Avoiding a Grim Fairy-tale Ending
So many of the subjects I post about here are removed from my everyday life, that I was somewhat surprised when this topic emerged over the last few weeks. Since tales of stay-at-home moms are everywhere, it seemed appropriate to for this one to throw in her two cents. In case you've missed them, Slate's Jack Schafer, economist Heather Boushey, Linda Hirshman of American Prospect and David Brooks in the NYTimes have all weighed in on different sides of the issue. Ellen Goodman's piece in today's Chronicle sealed the deal for me. Note - I do not link the Brooks article because the Times is restricted, not because I think he is a misogynistic loser.
All of the sited articles relate to the question of women in and out of the workforce. Are they opting out of the professional world to marry and raise children, or are rumors to that effect just a result of bad statistics? Are women who stay home forsaking the hard-fought-for rights their feminist sisters bequeathed to them, or are they happier at home and more empowered by choosing to stay there?
Goodman's article relates the story of Terry Hekker, wife and mother of 40 years who wrote in the Times, circa 1978, of the joys of being a housewife, only to be given divorce papers on the occasion of her 40th anniversary. She shares now the hardships endured by a sixty-something woman facing the world alone and unprepared. Her first column became a book entitled Ever Since Adam and Eve; she jokes her next title will be Disregard First Book.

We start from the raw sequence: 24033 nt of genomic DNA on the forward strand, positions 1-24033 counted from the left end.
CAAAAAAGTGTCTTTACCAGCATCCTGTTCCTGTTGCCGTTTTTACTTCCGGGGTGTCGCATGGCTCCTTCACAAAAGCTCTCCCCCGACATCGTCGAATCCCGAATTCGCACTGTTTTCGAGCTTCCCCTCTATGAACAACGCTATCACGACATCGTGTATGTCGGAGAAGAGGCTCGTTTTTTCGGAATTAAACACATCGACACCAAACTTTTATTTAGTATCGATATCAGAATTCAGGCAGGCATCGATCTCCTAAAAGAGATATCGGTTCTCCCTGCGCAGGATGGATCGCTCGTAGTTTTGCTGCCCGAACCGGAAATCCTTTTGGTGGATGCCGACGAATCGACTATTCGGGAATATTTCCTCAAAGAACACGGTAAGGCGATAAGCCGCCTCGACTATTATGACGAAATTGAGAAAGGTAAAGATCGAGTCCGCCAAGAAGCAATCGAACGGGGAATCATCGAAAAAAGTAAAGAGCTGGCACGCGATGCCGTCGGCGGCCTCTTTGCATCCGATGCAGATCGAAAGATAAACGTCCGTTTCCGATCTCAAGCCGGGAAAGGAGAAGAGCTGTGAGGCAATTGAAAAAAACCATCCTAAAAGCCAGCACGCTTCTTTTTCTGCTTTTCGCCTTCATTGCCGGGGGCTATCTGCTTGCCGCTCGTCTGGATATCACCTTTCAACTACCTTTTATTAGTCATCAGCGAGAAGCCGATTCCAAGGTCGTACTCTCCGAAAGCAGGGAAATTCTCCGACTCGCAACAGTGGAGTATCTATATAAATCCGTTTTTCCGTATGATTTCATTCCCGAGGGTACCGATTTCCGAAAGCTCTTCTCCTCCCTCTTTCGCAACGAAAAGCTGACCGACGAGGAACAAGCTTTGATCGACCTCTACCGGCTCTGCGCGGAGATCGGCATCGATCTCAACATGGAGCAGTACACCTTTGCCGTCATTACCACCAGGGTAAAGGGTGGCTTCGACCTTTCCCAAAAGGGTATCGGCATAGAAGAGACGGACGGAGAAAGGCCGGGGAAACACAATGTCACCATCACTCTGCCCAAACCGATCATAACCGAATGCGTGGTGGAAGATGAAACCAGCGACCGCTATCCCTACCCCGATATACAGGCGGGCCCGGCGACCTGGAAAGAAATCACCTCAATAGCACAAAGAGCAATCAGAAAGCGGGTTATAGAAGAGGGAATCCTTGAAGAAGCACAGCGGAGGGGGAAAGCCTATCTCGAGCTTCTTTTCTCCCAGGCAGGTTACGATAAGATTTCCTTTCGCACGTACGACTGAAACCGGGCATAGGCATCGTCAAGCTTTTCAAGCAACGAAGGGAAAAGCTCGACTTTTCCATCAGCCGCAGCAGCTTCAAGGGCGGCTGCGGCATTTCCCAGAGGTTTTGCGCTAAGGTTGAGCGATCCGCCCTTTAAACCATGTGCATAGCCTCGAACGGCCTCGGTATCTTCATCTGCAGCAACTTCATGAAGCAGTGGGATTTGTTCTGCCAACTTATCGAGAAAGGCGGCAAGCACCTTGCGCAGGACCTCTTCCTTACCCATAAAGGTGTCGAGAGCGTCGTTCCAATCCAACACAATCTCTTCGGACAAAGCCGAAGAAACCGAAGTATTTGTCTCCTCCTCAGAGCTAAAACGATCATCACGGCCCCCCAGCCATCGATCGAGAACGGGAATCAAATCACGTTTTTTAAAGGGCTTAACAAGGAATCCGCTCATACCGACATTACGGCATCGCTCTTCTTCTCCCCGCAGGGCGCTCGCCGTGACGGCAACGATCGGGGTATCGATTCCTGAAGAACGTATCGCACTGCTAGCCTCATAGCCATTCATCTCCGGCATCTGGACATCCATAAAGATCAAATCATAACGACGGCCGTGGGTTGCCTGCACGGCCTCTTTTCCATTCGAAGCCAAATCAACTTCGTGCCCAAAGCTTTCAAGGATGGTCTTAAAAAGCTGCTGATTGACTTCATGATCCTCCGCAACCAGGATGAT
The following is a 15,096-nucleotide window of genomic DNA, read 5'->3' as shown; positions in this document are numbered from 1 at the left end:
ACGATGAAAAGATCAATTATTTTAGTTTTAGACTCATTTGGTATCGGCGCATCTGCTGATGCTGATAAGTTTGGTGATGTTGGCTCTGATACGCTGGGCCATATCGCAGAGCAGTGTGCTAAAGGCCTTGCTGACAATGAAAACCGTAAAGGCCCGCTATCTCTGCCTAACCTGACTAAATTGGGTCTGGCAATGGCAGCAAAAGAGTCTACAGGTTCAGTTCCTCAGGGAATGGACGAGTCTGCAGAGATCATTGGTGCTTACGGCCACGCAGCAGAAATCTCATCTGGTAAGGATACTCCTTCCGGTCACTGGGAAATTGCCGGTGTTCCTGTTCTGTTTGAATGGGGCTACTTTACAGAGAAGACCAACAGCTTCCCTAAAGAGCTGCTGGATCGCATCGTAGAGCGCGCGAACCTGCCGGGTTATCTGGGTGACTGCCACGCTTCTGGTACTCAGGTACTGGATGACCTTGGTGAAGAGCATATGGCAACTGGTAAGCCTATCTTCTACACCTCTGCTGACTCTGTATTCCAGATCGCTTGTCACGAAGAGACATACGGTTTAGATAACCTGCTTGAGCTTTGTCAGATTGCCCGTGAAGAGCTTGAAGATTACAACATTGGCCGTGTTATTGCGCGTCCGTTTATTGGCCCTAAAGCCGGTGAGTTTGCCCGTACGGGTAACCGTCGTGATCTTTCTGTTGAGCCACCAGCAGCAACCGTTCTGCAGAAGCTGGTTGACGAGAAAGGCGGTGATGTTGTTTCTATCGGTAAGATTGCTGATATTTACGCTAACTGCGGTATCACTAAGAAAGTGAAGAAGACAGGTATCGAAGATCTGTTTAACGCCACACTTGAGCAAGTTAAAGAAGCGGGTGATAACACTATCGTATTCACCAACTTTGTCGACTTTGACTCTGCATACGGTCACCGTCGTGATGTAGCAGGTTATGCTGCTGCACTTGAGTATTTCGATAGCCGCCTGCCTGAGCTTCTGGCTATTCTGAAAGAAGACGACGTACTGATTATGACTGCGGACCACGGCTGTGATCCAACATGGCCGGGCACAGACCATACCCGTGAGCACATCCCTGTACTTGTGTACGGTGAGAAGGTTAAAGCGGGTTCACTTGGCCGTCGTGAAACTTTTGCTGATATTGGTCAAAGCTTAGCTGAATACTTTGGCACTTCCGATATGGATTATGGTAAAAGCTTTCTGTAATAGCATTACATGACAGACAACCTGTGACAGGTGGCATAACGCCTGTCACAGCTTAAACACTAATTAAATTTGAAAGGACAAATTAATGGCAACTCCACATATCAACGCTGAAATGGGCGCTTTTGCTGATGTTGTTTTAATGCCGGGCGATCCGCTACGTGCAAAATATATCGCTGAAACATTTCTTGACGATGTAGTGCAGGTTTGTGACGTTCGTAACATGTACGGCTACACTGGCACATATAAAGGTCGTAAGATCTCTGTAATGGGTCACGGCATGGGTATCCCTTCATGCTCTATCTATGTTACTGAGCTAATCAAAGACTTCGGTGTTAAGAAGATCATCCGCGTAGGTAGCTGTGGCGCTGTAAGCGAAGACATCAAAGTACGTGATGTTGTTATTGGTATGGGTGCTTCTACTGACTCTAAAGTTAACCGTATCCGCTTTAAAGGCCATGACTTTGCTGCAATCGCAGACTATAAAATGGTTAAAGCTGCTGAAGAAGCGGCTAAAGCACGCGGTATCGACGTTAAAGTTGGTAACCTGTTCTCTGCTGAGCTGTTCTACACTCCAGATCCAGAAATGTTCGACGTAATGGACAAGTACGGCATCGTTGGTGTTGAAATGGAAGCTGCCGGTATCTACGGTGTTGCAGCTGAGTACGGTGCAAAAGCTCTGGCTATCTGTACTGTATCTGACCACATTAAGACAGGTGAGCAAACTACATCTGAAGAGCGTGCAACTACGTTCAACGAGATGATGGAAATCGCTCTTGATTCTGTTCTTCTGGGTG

Hekker worries about women who choose to forgo work in deference to home and family. In an age where 50% of all marriages end in divorce, how many will be prepared to face the hardships that lie ahead? Goodman echoes and encourages this argument, calling Hekker's a cautionary tale. As much as I enjoy Goodman's writing and normally agree with her, this time I plead a different case.
What our fore-sisters laid down for us, from voting rights to reproductive rights, educational equity and employment protections, is the ability to choose. Rather than being the submissive hausfraus of Hekker's generation, we are women empowered to make decisions based on what is best for our individual situation and if circumstances change, as they so often do, to change, adapt, grow and move on.
Education and clear-thinking are key. Knowing your options, knowing you have options, makes my generation of women better prepared for life's eventualities. Women, as breadwinner or bread butterer, should know how to look after themselves; how to find a job, balance the books, look after their credit and their family, with or without a significant other. Men, other women or children are not the problem, passivity is. Be able and willing to create and recreate life, no matter what obstacle is thrown your way.
No one is promised a fairytale ending, and maybe the dream of one is the biggest hurdle we all have to face. Modern America tries to promises a kind of never-ending Disneyland, and real life is a little bit more like...the life we lead every day. Aim more for reality and less for make-believe. Success can be found on Wall Street and on Main Street and everywhere in between. The trick is knowing once you've found it.